1) Shouldn't empty-net goals be excluded from the model? The whole notion of shot quality presumes a goaltender on the other end attempting to make a save. For 2005-6 (based on PBP files) I show 7,428 goals, with 178 empty netters. That's around 2.5% enough, to tweak the margins a bit.
2) Should penalty shots be split out as a descriminating factor? Certainly the scenario is somewhat different than the rest of in-game action, and I show 35 penalty shot goals on 85 shots, reflecting a shot quality that is higher than mere distance and shot type would predict.
3) What to do about Missed Shots? While they shouldn't factor into goaltending evaluations, I would think they should certainly count against an offense. There are lots of defensemen with big slapshots that go booming off the endboards, and I would think those should be assigned a zero or near-zero Shot Quality. If you have two players with equal numbers, but one took twice as many Missed Shots as the other, I would think that should reflect in their Shot Quality. You could also give credit to a team defense for higher levels of Missed Shots (not giving opposing shooters enough time & space to shoot well).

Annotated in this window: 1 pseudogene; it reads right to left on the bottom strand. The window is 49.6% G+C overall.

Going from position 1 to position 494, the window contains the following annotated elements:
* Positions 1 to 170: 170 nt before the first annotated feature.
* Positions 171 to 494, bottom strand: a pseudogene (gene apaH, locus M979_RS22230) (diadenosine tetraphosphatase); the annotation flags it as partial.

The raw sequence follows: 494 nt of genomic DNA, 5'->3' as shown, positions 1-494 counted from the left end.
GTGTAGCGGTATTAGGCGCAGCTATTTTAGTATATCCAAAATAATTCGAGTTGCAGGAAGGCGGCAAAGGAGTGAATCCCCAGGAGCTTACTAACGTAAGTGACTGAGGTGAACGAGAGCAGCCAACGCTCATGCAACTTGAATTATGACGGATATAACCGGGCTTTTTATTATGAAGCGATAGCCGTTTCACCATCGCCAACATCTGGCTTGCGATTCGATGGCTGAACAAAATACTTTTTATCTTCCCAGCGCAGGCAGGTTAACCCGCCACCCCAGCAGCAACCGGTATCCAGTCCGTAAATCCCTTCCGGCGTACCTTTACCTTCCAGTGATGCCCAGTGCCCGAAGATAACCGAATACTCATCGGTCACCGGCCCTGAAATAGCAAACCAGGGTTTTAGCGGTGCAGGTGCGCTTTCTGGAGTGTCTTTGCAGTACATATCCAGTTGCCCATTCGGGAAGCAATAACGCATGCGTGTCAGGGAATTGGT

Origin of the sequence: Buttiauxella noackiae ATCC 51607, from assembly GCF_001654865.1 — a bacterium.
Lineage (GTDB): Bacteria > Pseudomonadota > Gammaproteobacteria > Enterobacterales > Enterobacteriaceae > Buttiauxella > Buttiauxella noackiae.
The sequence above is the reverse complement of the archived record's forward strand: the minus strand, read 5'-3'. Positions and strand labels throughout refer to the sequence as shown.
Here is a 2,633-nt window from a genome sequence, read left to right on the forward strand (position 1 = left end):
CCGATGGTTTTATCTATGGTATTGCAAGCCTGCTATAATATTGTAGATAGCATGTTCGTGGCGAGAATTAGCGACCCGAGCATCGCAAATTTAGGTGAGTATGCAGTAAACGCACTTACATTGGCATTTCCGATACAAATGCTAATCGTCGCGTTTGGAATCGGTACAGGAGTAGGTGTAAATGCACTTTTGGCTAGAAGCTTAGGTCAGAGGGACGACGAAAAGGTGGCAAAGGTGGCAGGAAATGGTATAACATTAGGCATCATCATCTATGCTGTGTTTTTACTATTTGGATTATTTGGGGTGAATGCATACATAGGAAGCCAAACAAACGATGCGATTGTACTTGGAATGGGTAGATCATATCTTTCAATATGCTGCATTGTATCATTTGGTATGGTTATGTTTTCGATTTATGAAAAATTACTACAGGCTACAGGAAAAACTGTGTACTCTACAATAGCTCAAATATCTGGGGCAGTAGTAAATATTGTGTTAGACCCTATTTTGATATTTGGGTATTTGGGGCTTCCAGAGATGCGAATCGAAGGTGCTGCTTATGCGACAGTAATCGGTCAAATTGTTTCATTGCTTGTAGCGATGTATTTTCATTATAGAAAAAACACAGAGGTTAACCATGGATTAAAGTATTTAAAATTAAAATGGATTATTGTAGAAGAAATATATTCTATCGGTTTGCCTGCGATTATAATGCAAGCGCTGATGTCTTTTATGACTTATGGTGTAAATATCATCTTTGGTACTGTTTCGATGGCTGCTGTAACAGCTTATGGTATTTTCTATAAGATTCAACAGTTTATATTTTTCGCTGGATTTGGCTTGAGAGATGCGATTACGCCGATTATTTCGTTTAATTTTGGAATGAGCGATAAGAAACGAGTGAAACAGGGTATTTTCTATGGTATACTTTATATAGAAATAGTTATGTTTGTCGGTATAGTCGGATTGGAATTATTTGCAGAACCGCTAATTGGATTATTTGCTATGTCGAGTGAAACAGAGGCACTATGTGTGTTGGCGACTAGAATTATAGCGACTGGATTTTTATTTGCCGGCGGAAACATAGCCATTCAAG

4) When looking at Shot After Turnover, should a time constraint be used to ensure that the shot is somewhat related to the turnover? Realistically, after 5 or 10 seconds, the short-term effect of the turnover has pretty much passed as the rest of the players react. I would also add Hits into that filter (i.e. a Takeaway, Hit, or opponent's Giveaway followed by a shot within 10 seconds). For instance, right in the first game of the 2005-6 Regular Season, plays 2 & 3 show a hit by Patrice Bergeron of Boston, followed by a Hal Gill wrist shot 9 seconds later. You could argue that the Hit led to the shot just as surely as a Takeaway would.
Overall, this is a nice update to a very useful piece of analysis by the gang at Hockey Analytics. I've got a slightly different spin on the anlaysis which I hope to post here next week.